Lithic Material Use in the Upper Yadkin River Valley and Its Implications for Southeastern Late Woodland Exchange Networks
Mississippian and Piedmont Village Tradition (PVT) communities contemporaneously occupied the North Carolina and Virginia Piedmont and adjacent areas from AD 1100-1600. Discussions of trade and exchange, however, tend to focus on Mississippian political economies. Previous work at PVT sites has identified non-local lithic materials, some moving between Mississippian and PVT areas, suggesting a regional network that included both cultures. Our work focuses on the fourteenth-century Redtail site (31Yd173), a small, dispersed PVT settlement in the upper Yadkin River Valley. We compare total proportions of local to non-local materials between Redtail and other sites in the valley to examine variations in material use over time and space. We also examine the context, spatial arrangement, and material type of different tools to understand how access to particular materials influenced their use at this site. This work provides new information on PVT exchange behavior, which is critical to understanding the complete scope and structure of Southeastern regional trade networks. The influence of Tom and Charlotte’s approach to research, teaching, and mentoring is apparent throughout every aspect of this project, from the analytical methods to the collaborative approach that values undergraduate students as legitimate scholars.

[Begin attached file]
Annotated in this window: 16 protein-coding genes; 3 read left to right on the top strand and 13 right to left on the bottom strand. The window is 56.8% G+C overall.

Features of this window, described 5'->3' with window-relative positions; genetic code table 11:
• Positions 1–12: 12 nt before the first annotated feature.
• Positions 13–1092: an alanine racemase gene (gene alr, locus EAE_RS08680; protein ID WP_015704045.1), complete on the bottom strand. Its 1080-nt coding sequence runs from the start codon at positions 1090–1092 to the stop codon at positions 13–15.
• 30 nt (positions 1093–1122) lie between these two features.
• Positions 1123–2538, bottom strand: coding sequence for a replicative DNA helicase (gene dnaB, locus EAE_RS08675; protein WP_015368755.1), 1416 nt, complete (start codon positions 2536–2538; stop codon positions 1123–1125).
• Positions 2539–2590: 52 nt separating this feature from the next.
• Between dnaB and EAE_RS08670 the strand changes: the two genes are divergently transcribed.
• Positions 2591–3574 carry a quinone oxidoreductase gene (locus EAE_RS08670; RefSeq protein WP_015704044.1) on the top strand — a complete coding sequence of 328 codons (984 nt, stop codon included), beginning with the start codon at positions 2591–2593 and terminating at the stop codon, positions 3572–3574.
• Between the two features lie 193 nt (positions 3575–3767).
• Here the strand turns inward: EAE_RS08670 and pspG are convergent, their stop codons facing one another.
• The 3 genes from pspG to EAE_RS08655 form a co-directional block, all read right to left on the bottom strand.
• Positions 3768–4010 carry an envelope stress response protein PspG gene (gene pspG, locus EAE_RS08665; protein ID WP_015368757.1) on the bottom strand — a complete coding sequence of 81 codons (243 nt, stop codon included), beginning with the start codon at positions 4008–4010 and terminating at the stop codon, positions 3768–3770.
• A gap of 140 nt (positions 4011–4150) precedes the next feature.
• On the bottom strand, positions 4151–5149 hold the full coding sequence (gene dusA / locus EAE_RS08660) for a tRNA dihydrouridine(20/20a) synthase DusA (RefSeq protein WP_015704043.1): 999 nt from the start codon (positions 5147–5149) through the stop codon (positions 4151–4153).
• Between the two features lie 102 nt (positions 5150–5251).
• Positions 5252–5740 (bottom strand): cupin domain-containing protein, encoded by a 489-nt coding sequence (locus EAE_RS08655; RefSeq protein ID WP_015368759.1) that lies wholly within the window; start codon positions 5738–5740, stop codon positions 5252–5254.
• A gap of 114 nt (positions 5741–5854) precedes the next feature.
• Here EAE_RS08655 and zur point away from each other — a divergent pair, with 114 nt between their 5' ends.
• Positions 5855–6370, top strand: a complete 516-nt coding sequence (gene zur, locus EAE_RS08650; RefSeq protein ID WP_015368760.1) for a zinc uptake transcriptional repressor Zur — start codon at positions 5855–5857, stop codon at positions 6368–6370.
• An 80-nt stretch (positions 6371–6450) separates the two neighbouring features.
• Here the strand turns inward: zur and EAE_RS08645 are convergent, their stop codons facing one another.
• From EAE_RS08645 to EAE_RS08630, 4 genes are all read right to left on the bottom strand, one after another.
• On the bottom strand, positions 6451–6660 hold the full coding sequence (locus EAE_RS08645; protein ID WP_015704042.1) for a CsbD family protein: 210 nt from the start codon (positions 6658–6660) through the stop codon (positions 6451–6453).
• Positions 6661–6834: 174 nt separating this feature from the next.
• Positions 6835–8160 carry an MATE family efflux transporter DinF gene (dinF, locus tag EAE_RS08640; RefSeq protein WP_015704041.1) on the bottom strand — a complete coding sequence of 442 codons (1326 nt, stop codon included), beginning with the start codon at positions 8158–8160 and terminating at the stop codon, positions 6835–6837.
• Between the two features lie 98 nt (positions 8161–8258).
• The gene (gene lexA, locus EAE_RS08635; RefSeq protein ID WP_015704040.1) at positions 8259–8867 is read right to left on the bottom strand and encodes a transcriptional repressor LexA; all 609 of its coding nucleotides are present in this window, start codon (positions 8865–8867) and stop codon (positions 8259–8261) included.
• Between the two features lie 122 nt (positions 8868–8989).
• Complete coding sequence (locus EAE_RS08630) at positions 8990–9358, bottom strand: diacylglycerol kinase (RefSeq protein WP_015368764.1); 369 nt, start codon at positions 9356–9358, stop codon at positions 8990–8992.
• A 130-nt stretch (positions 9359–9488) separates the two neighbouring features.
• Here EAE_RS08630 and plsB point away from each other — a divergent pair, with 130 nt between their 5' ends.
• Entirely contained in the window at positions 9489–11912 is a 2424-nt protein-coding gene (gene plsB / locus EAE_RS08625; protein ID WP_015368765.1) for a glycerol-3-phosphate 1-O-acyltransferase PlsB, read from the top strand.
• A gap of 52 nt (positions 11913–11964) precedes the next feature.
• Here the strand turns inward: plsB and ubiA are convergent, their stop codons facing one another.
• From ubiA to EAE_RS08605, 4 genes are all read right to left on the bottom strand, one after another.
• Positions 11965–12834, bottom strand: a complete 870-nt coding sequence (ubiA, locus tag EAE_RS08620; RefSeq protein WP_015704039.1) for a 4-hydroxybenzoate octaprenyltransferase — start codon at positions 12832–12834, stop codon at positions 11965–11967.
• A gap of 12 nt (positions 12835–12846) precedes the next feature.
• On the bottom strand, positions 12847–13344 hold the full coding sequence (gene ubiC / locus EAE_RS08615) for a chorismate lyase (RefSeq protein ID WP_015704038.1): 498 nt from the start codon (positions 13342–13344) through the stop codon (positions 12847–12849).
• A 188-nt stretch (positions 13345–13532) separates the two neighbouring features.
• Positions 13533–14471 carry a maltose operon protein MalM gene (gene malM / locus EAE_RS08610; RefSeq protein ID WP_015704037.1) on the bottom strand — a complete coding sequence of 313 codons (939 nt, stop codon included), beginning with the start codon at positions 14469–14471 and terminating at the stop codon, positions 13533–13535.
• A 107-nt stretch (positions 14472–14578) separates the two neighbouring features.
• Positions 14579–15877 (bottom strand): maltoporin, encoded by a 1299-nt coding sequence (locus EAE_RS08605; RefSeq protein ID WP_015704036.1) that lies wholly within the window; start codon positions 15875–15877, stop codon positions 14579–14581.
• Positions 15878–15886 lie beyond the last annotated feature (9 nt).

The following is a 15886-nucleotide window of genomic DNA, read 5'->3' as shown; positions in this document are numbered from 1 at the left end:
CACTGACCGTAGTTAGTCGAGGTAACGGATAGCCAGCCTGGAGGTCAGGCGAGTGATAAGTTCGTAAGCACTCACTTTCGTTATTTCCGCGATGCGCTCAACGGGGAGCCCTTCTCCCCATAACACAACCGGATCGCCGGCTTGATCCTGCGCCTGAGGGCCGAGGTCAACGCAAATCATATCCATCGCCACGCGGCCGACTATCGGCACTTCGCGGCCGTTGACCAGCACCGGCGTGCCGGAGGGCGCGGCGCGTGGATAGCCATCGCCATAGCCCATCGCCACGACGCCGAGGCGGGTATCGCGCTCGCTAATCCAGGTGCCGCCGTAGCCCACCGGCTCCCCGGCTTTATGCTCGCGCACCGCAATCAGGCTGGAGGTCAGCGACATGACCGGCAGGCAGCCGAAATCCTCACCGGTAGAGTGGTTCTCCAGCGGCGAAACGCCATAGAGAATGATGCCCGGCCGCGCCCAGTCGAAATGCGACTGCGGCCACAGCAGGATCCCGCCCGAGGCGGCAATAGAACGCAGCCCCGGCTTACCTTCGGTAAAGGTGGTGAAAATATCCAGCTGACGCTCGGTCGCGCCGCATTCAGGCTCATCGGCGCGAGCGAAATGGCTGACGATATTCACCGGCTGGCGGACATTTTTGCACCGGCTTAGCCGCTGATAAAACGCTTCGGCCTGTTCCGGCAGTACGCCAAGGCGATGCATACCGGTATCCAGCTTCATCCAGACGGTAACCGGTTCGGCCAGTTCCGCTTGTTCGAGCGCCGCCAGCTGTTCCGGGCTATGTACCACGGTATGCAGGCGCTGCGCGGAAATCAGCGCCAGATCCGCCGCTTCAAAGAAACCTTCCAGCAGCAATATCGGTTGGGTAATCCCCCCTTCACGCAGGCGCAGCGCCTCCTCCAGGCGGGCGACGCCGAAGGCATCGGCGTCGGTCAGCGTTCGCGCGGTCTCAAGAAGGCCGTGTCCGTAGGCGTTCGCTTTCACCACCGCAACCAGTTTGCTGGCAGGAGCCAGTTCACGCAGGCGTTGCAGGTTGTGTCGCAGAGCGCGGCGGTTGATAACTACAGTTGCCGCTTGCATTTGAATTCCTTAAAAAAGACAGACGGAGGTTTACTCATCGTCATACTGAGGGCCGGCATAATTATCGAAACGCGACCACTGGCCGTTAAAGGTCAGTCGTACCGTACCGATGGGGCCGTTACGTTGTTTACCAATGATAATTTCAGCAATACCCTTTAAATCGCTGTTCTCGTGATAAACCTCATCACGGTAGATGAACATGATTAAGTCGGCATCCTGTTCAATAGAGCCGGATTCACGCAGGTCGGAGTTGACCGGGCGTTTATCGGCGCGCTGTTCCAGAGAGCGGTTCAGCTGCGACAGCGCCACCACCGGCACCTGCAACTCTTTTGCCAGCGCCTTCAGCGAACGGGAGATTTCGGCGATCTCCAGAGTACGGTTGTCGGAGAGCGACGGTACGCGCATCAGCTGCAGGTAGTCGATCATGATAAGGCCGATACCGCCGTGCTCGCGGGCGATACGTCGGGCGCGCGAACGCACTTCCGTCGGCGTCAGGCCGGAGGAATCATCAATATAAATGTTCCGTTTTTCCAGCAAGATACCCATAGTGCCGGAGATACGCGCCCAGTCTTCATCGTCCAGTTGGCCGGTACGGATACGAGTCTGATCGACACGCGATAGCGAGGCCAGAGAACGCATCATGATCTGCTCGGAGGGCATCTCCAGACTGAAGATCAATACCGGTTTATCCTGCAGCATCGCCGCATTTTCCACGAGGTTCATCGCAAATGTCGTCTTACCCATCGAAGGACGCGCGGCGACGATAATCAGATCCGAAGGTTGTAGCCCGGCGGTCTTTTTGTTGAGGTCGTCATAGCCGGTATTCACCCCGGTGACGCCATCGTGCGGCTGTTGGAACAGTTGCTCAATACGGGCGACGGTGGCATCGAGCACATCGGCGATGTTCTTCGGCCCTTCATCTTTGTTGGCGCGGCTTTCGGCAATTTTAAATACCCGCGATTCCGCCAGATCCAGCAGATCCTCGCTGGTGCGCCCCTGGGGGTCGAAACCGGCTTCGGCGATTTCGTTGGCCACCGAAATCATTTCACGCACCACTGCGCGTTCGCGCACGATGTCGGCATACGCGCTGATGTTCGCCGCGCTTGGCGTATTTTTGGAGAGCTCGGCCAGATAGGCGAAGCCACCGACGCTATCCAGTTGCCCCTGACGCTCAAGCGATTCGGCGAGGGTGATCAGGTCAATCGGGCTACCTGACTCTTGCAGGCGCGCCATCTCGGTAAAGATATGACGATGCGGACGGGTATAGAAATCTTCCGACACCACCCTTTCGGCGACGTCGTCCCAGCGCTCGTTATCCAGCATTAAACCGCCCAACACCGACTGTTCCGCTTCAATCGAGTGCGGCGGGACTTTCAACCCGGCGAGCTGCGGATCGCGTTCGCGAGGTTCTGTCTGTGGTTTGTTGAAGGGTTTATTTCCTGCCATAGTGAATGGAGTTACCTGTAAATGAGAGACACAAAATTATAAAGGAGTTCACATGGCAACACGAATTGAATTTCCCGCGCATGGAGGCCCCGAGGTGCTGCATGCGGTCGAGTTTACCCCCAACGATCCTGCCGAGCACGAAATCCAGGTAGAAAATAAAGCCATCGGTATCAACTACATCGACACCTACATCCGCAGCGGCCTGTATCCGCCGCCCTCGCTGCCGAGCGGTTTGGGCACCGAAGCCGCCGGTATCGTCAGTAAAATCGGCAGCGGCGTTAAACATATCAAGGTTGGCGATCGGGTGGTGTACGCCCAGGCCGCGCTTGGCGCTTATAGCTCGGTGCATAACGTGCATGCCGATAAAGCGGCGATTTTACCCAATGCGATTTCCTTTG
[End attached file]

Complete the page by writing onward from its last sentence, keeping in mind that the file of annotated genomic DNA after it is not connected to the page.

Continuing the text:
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Lithic Material Use in the Upper Yadkin River Valley and Its Implications for Southeastern Late Woodland Exchange Networks. Eric Jones, Maya Krause, Caroline Watson. Presented at The 81st Annual Meeting of the Society for American Archaeology, Vancouver, British Columbia. 2017 ( tDAR id: 431109)
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min long: -91.274; min lat: 24.847 ; max long: -72.642; max lat: 36.386 ;
Abstract Id(s): 15426